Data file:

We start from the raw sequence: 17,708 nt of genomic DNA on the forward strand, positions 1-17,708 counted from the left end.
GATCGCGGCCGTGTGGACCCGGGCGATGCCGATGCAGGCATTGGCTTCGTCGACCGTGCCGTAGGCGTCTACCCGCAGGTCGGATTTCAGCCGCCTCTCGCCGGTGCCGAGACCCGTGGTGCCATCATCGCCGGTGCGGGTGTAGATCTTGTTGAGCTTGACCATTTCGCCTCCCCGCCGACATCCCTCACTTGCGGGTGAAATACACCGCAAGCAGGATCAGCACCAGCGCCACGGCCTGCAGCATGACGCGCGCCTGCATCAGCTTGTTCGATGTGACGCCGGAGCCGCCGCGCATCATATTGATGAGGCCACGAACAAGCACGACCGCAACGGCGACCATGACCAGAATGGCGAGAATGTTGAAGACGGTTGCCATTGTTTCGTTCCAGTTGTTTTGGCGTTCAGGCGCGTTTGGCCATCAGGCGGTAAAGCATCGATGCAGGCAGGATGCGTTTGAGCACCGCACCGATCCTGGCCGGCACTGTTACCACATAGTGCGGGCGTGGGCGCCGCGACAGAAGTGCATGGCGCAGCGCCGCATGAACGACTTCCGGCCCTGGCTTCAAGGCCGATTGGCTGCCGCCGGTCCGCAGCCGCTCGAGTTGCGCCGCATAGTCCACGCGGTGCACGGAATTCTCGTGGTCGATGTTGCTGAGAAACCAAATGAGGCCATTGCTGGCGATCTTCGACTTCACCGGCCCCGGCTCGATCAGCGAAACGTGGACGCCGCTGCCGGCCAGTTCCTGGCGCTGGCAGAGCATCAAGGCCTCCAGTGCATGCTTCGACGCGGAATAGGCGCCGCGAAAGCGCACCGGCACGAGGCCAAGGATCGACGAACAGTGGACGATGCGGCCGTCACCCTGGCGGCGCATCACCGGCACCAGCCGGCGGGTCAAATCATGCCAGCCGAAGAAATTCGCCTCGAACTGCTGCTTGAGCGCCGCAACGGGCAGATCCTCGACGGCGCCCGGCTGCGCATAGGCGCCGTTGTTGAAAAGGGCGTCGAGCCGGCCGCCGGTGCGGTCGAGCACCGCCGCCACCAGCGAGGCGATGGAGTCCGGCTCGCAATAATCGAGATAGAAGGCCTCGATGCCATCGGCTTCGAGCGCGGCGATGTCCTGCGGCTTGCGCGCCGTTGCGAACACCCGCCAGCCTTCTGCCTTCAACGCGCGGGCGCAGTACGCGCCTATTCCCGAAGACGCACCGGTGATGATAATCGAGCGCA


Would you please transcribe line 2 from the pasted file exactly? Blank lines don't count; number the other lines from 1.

GATCGCGGCCGTGTGGACCCGGGCGATGCCGATGCAGGCATTGGCTTCGTCGACCGTGCCGTAGGCGTCTACCCGCAGGTCGGATTTCAGCCGCCTCTCGCCGGTGCCGAGACCCGTGGTGCCATCATCGCCGGTGCGGGTGTAGATCTTGTTGAGCTTGACCATTTCGCCTCCCCGCCGACATCCCTCACTTGCGGGTGAAATACACCGCAAGCAGGATCAGCACCAGCGCCACGGCCTGCAGCATGACGCGCGCCTGCATCAGCTTGTTCGATGTGACGCCGGAGCCGCCGCGCATCATATTGATGAGGCCACGAACAAGCACGACCGCAACGGCGACCATGACCAGAATGGCGAGAATGTTGAAGACGGTTGCCATTGTTTCGTTCCAGTTGTTTTGGCGTTCAGGCGCGTTTGGCCATCAGGCGGTAAAGCATCGATGCAGGCAGGATGCGTTTGAGCACCGCACCGATCCTGGCCGGCACTGTTACCACATAGTGCGGGCGTGGGCGCCGCGACAGAAGTGCATGGCGCAGCGCCGCATGAACGACTTCCGGCCCTGGCTTCAAGGCCGATTGGCTGCCGCCGGTCCGCAGCCGCTCGAGTTGCGCCGCATAGTCCACGCGGTGCACGGAATTCTCGTGGTCGATGTTGCTGAGAAACCAAATGAGGCCATTGCTGGCGATCTTCGACTTCACCGGCCCCGGCTCGATCAGCGAAACGTGGACGCCGCTGCCGGCCAGTTCCTGGCGCTGGCAGAGCATCAAGGCCTCCAGTGCATGCTTCGACGCGGAATAGGCGCCGCGAAAGCGCACCGGCACGAGGCCAAGGATCGACGAACAGTGGACGATGCGGCCGTCACCCTGGCGGCGCATCACCGGCACCAGCCGGCGGGTCAAATCATGCCAGCCGAAGAAATTCGCCTCGAACTGCTGCTTGAGCGCCGCAACGGGCAGATCCTCGACGGCGCCCGGCTGCGCATAGGCGCCGTTGTTGAAAAGGGCGTCGAGCCGGCCGCCGGTGCGGTCGAGCACCGCCGCCACCAGCGAGGCGATGGAGTCCGGCTCGCAATAATCGAGATAGAAGGCCTCGATGCCATCGGCTTCGAGCGCGGCGATGTCCTGCGGCTTGCGCGCCGTTGCGAACACCCGCCAGCCTTCTGCCTTCAACGCGCGGGCGCAGTACGCGCCTATTCCCGAAGACGCACCGGTGATGATAATCGAGCGCA